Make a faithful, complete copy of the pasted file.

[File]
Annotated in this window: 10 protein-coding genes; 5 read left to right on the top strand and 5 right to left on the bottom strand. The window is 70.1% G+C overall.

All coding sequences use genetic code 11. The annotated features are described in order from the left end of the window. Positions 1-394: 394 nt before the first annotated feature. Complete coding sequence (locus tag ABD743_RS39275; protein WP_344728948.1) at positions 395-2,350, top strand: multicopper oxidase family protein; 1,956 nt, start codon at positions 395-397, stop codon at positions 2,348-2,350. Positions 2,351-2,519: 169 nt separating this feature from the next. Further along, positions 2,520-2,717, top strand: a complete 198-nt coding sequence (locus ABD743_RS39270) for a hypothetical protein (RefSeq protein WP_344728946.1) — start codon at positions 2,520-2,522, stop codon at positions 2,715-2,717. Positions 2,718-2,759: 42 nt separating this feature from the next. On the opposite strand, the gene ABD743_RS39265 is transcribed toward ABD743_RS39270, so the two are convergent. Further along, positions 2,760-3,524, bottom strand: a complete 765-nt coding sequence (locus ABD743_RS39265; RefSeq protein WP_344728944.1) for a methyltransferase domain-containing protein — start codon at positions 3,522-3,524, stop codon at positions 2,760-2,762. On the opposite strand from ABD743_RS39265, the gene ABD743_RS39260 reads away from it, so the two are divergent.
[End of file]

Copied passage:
Annotated in this window: 10 protein-coding genes; 5 read left to right on the top strand and 5 right to left on the bottom strand. The window is 70.1% G+C overall.

All coding sequences use genetic code 11. The annotated features are described in order from the left end of the window. Positions 1-394: 394 nt before the first annotated feature. Complete coding sequence (locus tag ABD743_RS39275; protein WP_344728948.1) at positions 395-2,350, top strand: multicopper oxidase family protein; 1,956 nt, start codon at positions 395-397, stop codon at positions 2,348-2,350. Positions 2,351-2,519: 169 nt separating this feature from the next. Further along, positions 2,520-2,717, top strand: a complete 198-nt coding sequence (locus ABD743_RS39270) for a hypothetical protein (RefSeq protein WP_344728946.1) — start codon at positions 2,520-2,522, stop codon at positions 2,715-2,717. Positions 2,718-2,759: 42 nt separating this feature from the next. On the opposite strand, the gene ABD743_RS39265 is transcribed toward ABD743_RS39270, so the two are convergent. Further along, positions 2,760-3,524, bottom strand: a complete 765-nt coding sequence (locus ABD743_RS39265; RefSeq protein WP_344728944.1) for a methyltransferase domain-containing protein — start codon at positions 3,522-3,524, stop codon at positions 2,760-2,762. On the opposite strand from ABD743_RS39265, the gene ABD743_RS39260 reads away from it, so the two are divergent.